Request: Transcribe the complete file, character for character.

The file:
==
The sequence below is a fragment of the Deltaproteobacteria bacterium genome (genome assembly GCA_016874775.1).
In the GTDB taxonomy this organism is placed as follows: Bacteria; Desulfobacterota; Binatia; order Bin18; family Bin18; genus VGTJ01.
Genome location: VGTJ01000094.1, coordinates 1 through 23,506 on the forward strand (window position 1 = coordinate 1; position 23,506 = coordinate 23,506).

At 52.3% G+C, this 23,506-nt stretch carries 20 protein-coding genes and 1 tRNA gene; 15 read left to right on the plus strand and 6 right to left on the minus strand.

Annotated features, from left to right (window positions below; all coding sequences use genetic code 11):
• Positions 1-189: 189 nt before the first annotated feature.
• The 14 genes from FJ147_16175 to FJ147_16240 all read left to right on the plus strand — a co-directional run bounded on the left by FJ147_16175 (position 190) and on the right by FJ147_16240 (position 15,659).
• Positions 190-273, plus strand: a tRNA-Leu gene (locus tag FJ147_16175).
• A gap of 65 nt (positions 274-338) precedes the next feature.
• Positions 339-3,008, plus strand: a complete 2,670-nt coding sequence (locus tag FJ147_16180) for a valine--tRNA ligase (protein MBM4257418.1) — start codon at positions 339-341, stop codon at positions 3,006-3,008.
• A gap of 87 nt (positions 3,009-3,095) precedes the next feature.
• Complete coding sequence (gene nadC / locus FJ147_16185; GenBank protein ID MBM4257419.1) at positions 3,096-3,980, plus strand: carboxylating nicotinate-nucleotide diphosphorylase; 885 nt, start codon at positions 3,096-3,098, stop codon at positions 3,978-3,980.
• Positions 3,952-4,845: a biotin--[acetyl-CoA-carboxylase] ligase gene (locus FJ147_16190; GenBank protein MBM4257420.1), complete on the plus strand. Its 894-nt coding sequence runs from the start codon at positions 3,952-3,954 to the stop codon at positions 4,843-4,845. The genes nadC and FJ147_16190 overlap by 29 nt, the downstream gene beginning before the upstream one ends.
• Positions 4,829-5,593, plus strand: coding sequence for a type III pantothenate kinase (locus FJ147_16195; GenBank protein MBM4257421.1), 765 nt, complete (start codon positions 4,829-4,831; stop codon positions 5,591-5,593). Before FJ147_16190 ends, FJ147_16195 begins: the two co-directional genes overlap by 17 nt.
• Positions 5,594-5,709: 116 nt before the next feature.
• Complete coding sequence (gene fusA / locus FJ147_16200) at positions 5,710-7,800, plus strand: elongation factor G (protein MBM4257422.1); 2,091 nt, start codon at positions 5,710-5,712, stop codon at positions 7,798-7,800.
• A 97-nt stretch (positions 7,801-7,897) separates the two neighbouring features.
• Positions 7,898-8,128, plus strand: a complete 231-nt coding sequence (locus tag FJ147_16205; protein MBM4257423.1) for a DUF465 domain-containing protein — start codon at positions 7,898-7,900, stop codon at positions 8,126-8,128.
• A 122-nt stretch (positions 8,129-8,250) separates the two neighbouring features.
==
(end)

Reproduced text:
The sequence below is a fragment of the Deltaproteobacteria bacterium genome (genome assembly GCA_016874775.1).
In the GTDB taxonomy this organism is placed as follows: Bacteria; Desulfobacterota; Binatia; order Bin18; family Bin18; genus VGTJ01.
Genome location: VGTJ01000094.1, coordinates 1 through 23,506 on the forward strand (window position 1 = coordinate 1; position 23,506 = coordinate 23,506).

At 52.3% G+C, this 23,506-nt stretch carries 20 protein-coding genes and 1 tRNA gene; 15 read left to right on the plus strand and 6 right to left on the minus strand.

Annotated features, from left to right (window positions below; all coding sequences use genetic code 11):
• Positions 1-189: 189 nt before the first annotated feature.
• The 14 genes from FJ147_16175 to FJ147_16240 all read left to right on the plus strand — a co-directional run bounded on the left by FJ147_16175 (position 190) and on the right by FJ147_16240 (position 15,659).
• Positions 190-273, plus strand: a tRNA-Leu gene (locus tag FJ147_16175).
• A gap of 65 nt (positions 274-338) precedes the next feature.
• Positions 339-3,008, plus strand: a complete 2,670-nt coding sequence (locus tag FJ147_16180) for a valine--tRNA ligase (protein MBM4257418.1) — start codon at positions 339-341, stop codon at positions 3,006-3,008.
• A gap of 87 nt (positions 3,009-3,095) precedes the next feature.
• Complete coding sequence (gene nadC / locus FJ147_16185; GenBank protein ID MBM4257419.1) at positions 3,096-3,980, plus strand: carboxylating nicotinate-nucleotide diphosphorylase; 885 nt, start codon at positions 3,096-3,098, stop codon at positions 3,978-3,980.
• Positions 3,952-4,845: a biotin--[acetyl-CoA-carboxylase] ligase gene (locus FJ147_16190; GenBank protein MBM4257420.1), complete on the plus strand. Its 894-nt coding sequence runs from the start codon at positions 3,952-3,954 to the stop codon at positions 4,843-4,845. The genes nadC and FJ147_16190 overlap by 29 nt, the downstream gene beginning before the upstream one ends.
• Positions 4,829-5,593, plus strand: coding sequence for a type III pantothenate kinase (locus FJ147_16195; GenBank protein MBM4257421.1), 765 nt, complete (start codon positions 4,829-4,831; stop codon positions 5,591-5,593). Before FJ147_16190 ends, FJ147_16195 begins: the two co-directional genes overlap by 17 nt.
• Positions 5,594-5,709: 116 nt before the next feature.
• Complete coding sequence (gene fusA / locus FJ147_16200) at positions 5,710-7,800, plus strand: elongation factor G (protein MBM4257422.1); 2,091 nt, start codon at positions 5,710-5,712, stop codon at positions 7,798-7,800.
• A 97-nt stretch (positions 7,801-7,897) separates the two neighbouring features.
• Positions 7,898-8,128, plus strand: a complete 231-nt coding sequence (locus tag FJ147_16205; protein MBM4257423.1) for a DUF465 domain-containing protein — start codon at positions 7,898-7,900, stop codon at positions 8,126-8,128.
• A 122-nt stretch (positions 8,129-8,250) separates the two neighbouring features.